I've always been a bit of a loner. I've always felt like an outsider, and because I didn't have a mother or father figure, I brought myself up. I made my own rules, and from the pain of not having a mother there came the great strength of being able to deal with things on a one-to-one basis throughout my life.
Cassie, I think, took it harder than I did. Because you want for your partner in life, you want the best for your partner. It just didn't happen. Timothy Dalton was signed the next day. And I became the guy who coulda been, shoulda been, might have been Bond. [recalling his late wife's reaction to the news that he had lost his chance to play "James Bond"].
[on Tomorrow Never Dies (1997)] I remember starting the first day on that film in an aircraft, flying a jet and it was 102 degrees, and I'm wearing a helmet and sweater, and then I'm being strangled over and over again, and I thought, 'Oh my God, this bloody character is going to kill me.' The press tour for that film was 22 countries. When I did it I knew the movie wasn't up to speed; it wasn't as good as GoldenEye (1995) and you have to bang the drum loudly to get the attention.
[on his portrayal of the character of James Bond] I never felt that I really nailed it.
(On his early years in Ireland) I remember being very much a loner. Very solitary childhood. I didn't have the guidance of a mother and father. I remember missing my mother. I used to think she was in the Congo working in this war zone. In reality she was a nurse in London, but I lived in my imagination.
(On getting "Bell's palsy" in 1984 directly before going on The Tonight Show Starring Johnny Carson (1962)) I thought I was having a stroke. I remember being in the fucking dressing room beforehand doing my tie up. Suddenly, my face was half-numb and I couldn't close one eye. Then I felt my arm going numb. Oh jeez, I thought, I'm having a stroke, and just then came, "knock, knock ... ready for you now, Mr. Brosnan". It was not a good evening.
(1995, on losing his wife Cassie) I just feel very alive. In losing her, watching a life dwindle down, you could taste life, you could really sense it. Because everything slows down, everything revolved around the house and small accomplishments. And then with her passing and as the pain gets lesser, you realize what you've come through, that you're still breathing, feeling, thinking, making decisions. It's quite euphoric, the feeling. It gives you a great strength.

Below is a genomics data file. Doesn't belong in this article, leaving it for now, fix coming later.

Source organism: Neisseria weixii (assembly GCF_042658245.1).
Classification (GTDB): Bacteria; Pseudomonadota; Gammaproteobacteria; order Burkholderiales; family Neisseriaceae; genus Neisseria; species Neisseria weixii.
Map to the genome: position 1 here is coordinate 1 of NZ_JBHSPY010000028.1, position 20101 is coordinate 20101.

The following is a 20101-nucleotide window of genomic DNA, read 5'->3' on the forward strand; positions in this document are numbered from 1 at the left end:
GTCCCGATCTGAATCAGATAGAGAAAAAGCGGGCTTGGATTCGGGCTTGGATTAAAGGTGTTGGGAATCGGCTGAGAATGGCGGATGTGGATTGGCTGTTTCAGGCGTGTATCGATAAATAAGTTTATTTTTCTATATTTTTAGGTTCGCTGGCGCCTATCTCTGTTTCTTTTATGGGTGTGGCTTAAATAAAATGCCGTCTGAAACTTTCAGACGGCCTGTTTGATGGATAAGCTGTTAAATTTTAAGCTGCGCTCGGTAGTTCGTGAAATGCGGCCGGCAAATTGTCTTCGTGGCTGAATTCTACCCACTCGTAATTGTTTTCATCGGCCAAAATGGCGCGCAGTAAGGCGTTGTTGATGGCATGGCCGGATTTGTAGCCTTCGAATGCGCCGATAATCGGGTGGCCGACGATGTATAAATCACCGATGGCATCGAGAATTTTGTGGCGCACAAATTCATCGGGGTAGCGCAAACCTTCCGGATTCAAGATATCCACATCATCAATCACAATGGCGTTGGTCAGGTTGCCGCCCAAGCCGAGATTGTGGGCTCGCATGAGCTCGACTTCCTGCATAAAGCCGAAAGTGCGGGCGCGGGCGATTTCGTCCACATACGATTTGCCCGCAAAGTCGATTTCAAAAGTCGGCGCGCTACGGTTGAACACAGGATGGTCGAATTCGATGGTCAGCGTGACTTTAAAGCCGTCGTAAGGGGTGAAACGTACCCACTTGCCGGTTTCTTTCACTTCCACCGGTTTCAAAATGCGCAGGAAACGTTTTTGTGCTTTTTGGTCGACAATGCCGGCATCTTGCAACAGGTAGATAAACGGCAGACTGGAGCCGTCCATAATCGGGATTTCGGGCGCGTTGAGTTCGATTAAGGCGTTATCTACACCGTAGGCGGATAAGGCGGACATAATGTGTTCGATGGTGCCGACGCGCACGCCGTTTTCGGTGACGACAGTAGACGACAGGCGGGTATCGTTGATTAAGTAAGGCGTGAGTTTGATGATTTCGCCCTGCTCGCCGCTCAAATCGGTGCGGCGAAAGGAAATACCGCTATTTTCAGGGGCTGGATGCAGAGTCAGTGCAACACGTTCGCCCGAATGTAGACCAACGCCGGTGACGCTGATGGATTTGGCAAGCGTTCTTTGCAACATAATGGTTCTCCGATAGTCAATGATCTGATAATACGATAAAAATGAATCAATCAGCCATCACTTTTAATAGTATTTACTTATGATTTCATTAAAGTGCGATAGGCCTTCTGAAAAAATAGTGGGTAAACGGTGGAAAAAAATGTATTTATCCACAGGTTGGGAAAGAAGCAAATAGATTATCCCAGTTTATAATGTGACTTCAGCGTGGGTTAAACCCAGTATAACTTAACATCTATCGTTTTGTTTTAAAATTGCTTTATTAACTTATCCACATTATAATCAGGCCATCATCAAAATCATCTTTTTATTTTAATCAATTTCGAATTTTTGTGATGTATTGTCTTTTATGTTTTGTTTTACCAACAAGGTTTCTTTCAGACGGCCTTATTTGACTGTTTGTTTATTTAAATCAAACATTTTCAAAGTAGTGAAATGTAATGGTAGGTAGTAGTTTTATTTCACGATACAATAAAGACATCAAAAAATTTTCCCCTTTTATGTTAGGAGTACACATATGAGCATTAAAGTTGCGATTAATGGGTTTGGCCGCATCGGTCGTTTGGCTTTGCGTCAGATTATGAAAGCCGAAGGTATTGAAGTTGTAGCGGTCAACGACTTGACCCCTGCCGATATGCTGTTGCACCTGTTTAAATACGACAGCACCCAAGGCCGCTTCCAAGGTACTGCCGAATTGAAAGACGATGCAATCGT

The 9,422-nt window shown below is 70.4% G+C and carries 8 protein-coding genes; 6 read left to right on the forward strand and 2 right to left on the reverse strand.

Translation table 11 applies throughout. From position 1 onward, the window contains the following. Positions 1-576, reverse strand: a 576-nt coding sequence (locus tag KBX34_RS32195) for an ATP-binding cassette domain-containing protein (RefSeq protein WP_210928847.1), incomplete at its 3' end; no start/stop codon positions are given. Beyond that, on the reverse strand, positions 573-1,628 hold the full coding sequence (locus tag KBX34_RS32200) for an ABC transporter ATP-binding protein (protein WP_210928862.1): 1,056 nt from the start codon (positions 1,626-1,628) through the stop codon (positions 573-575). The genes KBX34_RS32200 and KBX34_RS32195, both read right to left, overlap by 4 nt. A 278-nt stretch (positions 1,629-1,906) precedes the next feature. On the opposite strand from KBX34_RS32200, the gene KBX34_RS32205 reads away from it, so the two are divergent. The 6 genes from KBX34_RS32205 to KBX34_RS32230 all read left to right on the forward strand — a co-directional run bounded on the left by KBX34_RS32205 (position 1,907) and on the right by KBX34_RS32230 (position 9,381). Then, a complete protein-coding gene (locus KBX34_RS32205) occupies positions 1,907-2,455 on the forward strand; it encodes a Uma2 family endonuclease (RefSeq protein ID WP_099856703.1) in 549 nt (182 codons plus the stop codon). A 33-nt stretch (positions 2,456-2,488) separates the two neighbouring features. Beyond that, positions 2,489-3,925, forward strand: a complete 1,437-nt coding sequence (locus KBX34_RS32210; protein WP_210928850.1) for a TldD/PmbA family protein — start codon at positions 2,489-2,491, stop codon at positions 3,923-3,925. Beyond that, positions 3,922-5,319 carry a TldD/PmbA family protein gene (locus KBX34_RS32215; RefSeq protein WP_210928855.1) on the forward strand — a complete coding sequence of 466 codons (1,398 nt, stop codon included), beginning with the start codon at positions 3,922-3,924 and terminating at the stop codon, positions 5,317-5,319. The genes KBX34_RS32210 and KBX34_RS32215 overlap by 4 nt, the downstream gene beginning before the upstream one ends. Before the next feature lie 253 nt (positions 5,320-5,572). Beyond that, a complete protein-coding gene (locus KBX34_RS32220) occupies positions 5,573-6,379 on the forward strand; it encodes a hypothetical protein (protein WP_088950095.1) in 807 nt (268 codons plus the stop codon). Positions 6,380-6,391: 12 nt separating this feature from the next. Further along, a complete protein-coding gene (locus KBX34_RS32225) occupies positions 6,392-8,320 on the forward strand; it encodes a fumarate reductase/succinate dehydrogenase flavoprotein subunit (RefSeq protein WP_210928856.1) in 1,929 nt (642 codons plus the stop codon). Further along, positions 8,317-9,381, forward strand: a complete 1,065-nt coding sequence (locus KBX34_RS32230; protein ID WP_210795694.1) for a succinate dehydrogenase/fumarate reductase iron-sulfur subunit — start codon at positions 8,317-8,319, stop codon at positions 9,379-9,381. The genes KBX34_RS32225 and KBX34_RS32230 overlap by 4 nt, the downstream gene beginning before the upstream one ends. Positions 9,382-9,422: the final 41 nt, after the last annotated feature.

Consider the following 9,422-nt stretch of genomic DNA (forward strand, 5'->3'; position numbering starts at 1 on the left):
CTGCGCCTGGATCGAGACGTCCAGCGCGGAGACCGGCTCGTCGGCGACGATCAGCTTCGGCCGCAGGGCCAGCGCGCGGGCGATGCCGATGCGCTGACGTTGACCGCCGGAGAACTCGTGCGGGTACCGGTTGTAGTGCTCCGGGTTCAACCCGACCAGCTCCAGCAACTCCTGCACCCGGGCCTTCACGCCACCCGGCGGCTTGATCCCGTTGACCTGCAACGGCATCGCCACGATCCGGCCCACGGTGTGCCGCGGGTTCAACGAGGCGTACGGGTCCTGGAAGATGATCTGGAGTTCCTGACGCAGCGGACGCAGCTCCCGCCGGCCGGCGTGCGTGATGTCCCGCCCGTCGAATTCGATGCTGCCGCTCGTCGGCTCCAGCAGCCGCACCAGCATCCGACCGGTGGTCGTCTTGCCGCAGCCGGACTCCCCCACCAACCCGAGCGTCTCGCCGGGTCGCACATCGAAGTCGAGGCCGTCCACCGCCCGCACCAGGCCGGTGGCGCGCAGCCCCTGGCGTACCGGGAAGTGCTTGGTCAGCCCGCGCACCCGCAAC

(On the actors he most admires) There's Marlon Brando, Robert De Niro, Al Pacino, Gene Hackman, Spencer Tracy - and Cary Grant.
The Fourth Protocol (1987) and Mister Johnson (1990) weren't box-office hits, but they were successes for me. "Mister Johnson" is very close to my heart. Bruce Beresford gave me confidence and direction. Nomads (1986) didn't do anything for me. but it did for John McTiernan. Why didn't it work for me? My beard. I should have gone for a sleeker, more cosmetic image.
(On meeting his father for the first time) I was in Ireland doing one of the last episodes of Remington Steele (1982) in '86. He came to the hotel on a Sunday afternoon. I had tea and biscuits ready and, when I opened the door, there he was. Tom. He was a stranger. I expected him to be this very tall man. He was very lively, a wiry bantam cock of a man with great energy. We talked, had a couple of pints of Guinness, he took some photographs, and then he drove off. It was our only contact. The ultimate question was, "Why did you abandon me?" - but I never asked.
[on playing James Bond] For me, the Bond that I played was caught in a time warp between what had gone before and what Daniel Craig does now. I always felt the restraints of the storytelling and it just didn't have enough bite to it. It was in the writing. The ghosts of Sean Connery and Roger Moore were there for me. It was hard to pull away from that because they were written in such a vernacular of what had gone on prior.
[on The Thomas Crown Affair (1999)] It was trying to enter into the world of Steve McQueen. How do you act The King of Cool? I was so damn nervous before that movie came out in New York. I remember having panic attacks in taxis and thinking, "Jesus Christ, what have we done?" I came out in hives or something. I couldn't breathe. It was terrifying.
[on working with Jack Nicholson on Mars Attacks! (1996)] I was speechless that morning, working with him. I was having a cup of coffee by the bagels, desperately trying to remember my damn lines. Suddenly I look up and it's Jack. "Hey Pierce," he says. I keep stirring my coffee. Jack Nicholson is talking to me and I'm dumbstruck. Inside my head, I'm yelling at myself: "Jesus, just shake the man's hand." I couldn't move. I was immobilised by the Jack-ness of it all.
[on Tomorrow Never Dies (1997)] I still don't know what the movie's about. I honestly couldn't tell you.
Assault weapons should be banned without question and guns should be monitored. The gun law in America is absolutely crazy and out of control.
[on the Boston Marathon bombing in 2013] I have deep feelings on the issue. I am so connected to Boston being an Irishman, and now being an American citizen. It has a numbing effect on one's senses and creates deep fear in our hearts and deep sorrow. We are somewhat powerless to do anything, but to extend our sympathy to the victims of such a tragedy and hope that mankind will come to its senses and stop killing each other.
The kill ratio in movies is overwhelming and I never really took the violence in the Bond movies too seriously, the plot was not so real.
[on The Expendables 4 (2023)] The offer has come in for the next Expendables. I just worked over in Bulgaria with Avi Lerner who makes them. He said, 'Would you like to be in The Expendables? I'd love to have you', and I said, 'Why not?' So we'll see.
I have no desire to watch myself as James Bond. 'Cause it's just never good enough. It's a horrible feeling.
[Being Bond was like being] an ambassador to a small nation. It's the gift that keeps on giving, that allowed me to create my own production company and make my own movies.